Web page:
Calli Rothberg is the owner of Passion — The Adult Dance Studio in Beacon, which she opened in 2022. Her responses are excerpted from an interview for the Beaconites podcast.
What do you do at Passion?
One, I’m teaching dance. Beyond that, I’m trying to build a community of like-minded people who want to find joy, pleasure and fun in life. As adults, we don’t always have those spaces that are just for us. Fun and pleasure can be an afterthought — besides going to a bar and drinking. Which is fun, but we want to do other things too, right?
In terms of classes, we have classic nia technique, hip-hop, samba. I teach heels; putting on a pair of heels just does something. It’s like putting on a costume. You can find a different energy that you don’t get to put out there every day.
What inspired you to open the studio?
I work remotely in the tech industry. COVID made me move back to Beacon, where I grew up. I was living in Charleston, South Carolina, but I didn’t have any family there. I come from a large Beacon family, and I’m the oldest of five kids. We all moved home, all five of us. I missed dance. In Charleston I had found this dance studio that had an adult program, where we would put on performances. It was called The Bad Girls Club. Just from that name, you can catch the vibe.
You were wearing heels, I assume.
Heels, minimal clothing. It was raunchy. I loved that community and missed it. I was not in a great place during the pandemic. I had gone from living this amazing life performing in Charleston and getting some of my first paid gigs for dancing to living at home at 28 and working long hours. I decided to find a coach. She was a sex-and-pleasure coach. You’ll think immediately about the act of sex, but it’s so much more than that. You can think about it more as a life coach. How can we bring pleasure to the small things in life — even washing the dishes? She just helped me to get into my body. She’s also a movement coach, so it wasn’t as much talk therapy. It was more than 50 percent movement. Through movement, she helped me get over my fear. I knew that I wanted to do this, even in Charleston, but there was so much fear of failure.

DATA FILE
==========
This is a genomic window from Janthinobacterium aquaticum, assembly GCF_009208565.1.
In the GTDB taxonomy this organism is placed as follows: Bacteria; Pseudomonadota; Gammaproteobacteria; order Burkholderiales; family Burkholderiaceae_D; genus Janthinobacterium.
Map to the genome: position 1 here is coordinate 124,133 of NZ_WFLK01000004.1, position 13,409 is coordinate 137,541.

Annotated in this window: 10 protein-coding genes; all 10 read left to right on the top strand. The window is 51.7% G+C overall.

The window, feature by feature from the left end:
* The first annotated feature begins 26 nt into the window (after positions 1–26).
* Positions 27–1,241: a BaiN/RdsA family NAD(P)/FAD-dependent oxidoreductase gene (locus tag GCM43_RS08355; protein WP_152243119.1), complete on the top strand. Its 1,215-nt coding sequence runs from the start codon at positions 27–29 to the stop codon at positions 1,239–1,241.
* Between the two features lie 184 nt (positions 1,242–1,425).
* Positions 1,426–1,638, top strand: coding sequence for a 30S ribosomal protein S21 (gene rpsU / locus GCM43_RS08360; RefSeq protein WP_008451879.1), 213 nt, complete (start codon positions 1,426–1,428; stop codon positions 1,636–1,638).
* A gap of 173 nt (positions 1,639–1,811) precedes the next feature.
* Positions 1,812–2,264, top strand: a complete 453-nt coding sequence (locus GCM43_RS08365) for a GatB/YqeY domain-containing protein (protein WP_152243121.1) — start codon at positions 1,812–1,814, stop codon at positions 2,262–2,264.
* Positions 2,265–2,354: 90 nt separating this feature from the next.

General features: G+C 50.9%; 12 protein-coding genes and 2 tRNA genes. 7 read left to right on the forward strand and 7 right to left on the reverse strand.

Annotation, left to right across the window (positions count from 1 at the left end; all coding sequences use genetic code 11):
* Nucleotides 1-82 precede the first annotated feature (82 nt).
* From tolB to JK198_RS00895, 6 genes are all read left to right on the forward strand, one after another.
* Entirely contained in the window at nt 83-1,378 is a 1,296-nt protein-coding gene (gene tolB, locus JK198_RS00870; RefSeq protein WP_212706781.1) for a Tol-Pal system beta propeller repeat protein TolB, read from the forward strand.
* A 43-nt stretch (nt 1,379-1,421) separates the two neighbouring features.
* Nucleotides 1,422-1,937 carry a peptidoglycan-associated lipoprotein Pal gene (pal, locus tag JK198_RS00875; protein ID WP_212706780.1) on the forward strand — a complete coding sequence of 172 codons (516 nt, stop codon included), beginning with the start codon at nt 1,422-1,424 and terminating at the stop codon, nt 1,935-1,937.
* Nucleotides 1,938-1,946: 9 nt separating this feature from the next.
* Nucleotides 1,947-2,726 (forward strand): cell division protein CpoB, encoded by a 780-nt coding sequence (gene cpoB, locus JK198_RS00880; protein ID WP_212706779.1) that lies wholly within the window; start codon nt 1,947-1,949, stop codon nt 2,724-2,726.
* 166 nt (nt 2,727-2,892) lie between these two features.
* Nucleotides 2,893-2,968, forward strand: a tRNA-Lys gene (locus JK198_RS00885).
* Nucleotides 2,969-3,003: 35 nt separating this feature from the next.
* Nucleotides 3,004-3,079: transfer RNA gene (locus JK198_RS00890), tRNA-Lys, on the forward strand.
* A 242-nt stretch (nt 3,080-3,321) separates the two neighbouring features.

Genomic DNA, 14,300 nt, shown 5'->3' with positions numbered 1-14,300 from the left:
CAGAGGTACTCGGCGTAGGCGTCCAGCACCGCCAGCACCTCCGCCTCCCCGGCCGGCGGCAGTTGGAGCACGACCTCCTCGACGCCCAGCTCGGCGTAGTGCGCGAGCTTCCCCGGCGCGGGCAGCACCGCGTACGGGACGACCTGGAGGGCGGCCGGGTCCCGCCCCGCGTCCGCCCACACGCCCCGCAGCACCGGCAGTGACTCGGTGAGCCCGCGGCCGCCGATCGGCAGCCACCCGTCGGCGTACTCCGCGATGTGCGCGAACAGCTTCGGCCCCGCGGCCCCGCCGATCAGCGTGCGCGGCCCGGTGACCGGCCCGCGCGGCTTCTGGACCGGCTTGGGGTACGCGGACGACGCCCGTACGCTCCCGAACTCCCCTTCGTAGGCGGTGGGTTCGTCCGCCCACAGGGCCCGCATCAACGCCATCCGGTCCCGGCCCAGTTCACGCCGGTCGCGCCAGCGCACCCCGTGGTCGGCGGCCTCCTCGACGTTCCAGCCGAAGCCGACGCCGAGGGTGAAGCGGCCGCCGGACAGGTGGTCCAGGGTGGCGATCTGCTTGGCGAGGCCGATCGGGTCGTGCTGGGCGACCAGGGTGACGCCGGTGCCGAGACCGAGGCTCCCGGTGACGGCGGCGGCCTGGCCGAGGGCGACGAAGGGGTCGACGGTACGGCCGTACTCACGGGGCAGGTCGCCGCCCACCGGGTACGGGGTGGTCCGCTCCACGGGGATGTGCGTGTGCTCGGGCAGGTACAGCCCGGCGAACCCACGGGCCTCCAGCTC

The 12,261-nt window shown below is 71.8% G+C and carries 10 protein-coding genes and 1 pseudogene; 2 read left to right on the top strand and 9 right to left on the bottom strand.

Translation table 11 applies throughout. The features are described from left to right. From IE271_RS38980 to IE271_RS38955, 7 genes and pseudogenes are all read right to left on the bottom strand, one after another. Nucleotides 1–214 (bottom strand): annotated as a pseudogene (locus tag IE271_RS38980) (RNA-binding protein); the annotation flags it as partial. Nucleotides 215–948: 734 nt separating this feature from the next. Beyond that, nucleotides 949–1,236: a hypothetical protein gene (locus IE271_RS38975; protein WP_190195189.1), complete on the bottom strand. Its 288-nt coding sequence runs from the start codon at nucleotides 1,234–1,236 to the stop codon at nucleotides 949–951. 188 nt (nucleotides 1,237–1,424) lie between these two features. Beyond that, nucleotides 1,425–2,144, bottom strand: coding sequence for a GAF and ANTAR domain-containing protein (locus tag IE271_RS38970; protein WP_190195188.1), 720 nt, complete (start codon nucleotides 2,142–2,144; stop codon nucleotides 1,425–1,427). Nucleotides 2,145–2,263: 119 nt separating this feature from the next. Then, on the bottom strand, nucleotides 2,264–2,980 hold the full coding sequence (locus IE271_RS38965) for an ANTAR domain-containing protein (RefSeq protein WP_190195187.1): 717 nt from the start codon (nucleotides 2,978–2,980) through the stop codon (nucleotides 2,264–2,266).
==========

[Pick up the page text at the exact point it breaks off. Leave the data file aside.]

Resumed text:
Your mom goes to some of the classes, right?
My mom is like my right hand. She goes to all of the classes. She’s a McElduff. Anyone from Beacon knows the McElduffs. She is No. 9 of 11 siblings.
I’ve heard your family’s house is the second-oldest in Beacon, after Madam Brett’s homestead. True?
Yes. It’s the oldest “lived-in” house, we like to say. It was built in 1794. An old house is creaky. You can’t sneak around. In the dining room there’s a hole in one of the floorboards that goes into the basement, and sometimes we would pass secret messages through the floor. One time we were redoing the siding and my dad found multiple pairs of old shoes. One of my friends in high school came into school one day and said, “Calli, your house is on Wikipedia.”
Behind The Story
News: Based on facts, either observed and verified directly by the reporter, or reported and verified from knowledgeable sources.